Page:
Marsola, Julio Cesar de A.
Montefeltro, Felipe C.
Sayao, Juliana M.
Hsiou, Annie Schmaltz
Langer, Max C.
Número total de Autores: 6
Afiliação do(s) autor(es):
 Univ Sao Paulo, Lab Paleontol Ribeirao Preto, Fac Filosofia Ciencias & Letras Ribeirao Preto, BR-14040901 Ribeirao Preto, SP - Brazil
 Orcas Isl Museum, Eastsound, WA 98245 - USA
 Consejo Nacl Invest Cient & Tecn, Ctr Reg Invest La Rioja, RA-5301 Anillaco - Argentina
 Univ Estadual Paulista, Dept Zool, BR-13506900 Rio Claro, SP - Brazil
 Univ Fed Pernambuco, Ctr Acad Vitoria, Nucleo Biol, Lab Diversidade Nordeste, BR-13506900 Vitoria De Santo Antao, PE - Brazil
Número total de Afiliações: 5
Tipo de documento:
OCT 2 2014.
Citações Web of Science:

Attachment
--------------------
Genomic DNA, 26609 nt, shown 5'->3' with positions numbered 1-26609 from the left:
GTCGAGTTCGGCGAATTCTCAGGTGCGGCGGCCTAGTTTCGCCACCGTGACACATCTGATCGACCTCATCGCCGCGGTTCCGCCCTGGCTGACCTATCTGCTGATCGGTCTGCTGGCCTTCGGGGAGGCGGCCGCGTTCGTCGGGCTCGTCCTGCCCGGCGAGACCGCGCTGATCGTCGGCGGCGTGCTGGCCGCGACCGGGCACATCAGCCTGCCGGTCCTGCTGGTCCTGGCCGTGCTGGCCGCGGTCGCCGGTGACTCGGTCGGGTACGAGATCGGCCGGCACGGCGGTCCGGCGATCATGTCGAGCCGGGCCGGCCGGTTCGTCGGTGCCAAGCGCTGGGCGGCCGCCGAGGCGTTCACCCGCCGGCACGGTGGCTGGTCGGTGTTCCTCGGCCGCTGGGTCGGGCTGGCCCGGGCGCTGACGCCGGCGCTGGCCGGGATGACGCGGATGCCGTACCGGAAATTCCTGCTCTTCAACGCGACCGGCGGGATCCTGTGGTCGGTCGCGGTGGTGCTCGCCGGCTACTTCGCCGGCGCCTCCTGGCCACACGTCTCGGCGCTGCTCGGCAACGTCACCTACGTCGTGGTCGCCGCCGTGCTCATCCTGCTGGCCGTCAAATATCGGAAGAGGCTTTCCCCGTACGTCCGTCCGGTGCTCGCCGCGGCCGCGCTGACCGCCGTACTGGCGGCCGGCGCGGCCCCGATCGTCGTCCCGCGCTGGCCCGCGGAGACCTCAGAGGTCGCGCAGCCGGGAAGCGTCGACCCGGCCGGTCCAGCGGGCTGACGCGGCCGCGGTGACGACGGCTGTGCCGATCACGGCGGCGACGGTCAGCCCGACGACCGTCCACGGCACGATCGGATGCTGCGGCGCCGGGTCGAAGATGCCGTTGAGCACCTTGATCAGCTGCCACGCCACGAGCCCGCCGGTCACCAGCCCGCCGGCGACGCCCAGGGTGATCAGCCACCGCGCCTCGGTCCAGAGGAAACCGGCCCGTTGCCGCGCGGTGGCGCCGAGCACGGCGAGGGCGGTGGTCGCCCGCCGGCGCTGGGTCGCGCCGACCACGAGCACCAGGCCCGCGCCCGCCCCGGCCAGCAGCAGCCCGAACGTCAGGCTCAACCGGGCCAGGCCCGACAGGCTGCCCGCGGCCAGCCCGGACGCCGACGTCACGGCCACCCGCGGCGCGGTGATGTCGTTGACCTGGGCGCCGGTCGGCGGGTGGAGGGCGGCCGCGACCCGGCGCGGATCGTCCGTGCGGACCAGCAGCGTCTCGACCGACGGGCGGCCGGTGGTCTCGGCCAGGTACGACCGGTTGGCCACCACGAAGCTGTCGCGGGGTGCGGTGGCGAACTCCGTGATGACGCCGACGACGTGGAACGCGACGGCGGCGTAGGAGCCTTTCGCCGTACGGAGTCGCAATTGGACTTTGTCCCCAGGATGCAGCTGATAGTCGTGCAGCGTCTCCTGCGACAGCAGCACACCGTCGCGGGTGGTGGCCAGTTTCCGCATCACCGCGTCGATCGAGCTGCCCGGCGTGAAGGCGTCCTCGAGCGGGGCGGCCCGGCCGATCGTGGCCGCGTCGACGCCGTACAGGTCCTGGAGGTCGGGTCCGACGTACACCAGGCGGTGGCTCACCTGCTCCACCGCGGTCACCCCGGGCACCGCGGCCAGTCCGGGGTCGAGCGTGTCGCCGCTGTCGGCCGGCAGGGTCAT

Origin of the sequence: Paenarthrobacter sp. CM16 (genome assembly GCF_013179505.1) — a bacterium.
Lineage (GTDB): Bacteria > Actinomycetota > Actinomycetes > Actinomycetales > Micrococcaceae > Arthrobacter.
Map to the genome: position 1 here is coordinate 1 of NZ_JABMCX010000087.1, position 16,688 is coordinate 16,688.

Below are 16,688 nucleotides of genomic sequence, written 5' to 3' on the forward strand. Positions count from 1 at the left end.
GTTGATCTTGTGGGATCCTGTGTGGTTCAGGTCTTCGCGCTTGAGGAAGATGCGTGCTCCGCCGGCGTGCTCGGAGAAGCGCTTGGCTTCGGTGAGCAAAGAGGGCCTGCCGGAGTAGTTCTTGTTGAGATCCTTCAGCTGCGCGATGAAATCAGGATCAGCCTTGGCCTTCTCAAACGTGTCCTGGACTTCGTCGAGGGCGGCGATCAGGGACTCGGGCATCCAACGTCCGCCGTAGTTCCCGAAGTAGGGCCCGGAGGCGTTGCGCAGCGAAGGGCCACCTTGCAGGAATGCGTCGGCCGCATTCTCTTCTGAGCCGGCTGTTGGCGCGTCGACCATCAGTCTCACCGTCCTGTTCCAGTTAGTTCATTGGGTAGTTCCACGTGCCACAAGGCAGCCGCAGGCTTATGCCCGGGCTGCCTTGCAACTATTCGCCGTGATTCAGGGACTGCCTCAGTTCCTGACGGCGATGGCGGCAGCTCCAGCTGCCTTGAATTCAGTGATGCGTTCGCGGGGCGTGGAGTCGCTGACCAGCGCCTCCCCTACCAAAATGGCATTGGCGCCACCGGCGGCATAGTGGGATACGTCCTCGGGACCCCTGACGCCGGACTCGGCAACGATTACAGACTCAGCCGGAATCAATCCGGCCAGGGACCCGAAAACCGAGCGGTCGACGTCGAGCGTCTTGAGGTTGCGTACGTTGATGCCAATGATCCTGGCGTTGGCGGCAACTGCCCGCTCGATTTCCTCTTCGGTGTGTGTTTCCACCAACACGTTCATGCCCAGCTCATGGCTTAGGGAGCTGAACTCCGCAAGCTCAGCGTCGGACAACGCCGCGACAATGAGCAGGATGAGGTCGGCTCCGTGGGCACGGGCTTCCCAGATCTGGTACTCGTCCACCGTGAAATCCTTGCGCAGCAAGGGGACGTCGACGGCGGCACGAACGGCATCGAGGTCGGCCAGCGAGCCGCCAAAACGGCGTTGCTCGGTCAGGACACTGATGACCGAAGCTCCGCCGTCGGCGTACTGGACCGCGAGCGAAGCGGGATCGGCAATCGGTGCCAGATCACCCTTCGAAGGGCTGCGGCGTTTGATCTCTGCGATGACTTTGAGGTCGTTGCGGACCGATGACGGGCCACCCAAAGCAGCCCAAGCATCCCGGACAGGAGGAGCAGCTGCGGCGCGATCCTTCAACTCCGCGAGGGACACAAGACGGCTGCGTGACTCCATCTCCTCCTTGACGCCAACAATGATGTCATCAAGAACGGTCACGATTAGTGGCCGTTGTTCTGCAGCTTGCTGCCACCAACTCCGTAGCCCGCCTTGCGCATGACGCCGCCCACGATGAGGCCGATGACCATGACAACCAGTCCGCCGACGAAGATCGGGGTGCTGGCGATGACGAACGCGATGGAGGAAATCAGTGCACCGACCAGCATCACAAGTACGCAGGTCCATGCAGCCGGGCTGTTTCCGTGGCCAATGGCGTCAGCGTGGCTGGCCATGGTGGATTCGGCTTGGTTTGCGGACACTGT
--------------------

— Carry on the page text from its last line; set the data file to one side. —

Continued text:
Marsola, J.C.A., Grellet-Tinner, G., Montefeltro, F.C., SayAo, J.M., Hsiou, A.S. \& Langer, M.C., 2014. The first fossil avian egg from Brazil. Alcheringa 38, 563-567. ISSN 0311-5518.In contrast to the rich record of eggs from non-avian dinosaurs, complete eggs attributable to Mesozoic birds are relatively scarce. Nevertheless, several well-preserved specimens have been discovered over the last three decades revealing functional and phylogenetic characters that shed light on the breeding strategies of extinct birds. Here we report the first fossil avian egg from Brazil, which was discovered in Upper Cretaceous strata of SAo Paulo in the southeastern part of the country. The taxonomic identity and structural features of the biomineralized tissues were determined using a combination of Scanning Electron Microscopy, Wave Dispersion Energy analyses and Computed Tomography. These show that the 125.5-m-thick shell of the 31.4x19.5mm egg incorporates three structural layers of similar thickness with both prismatic and aprismatic boundaries. Close similarity between the Brazilian bird egg and those of enantiornithines from the Upper Cretaceous Bajo de la Carpa Formation (Rio Colorado Subgroup) of Argentina advocates affinity with basal Ornithothoraces. Furthermore, coherency of their depositional contexts might imply a compatible preference for breeding and nesting environments. (AU)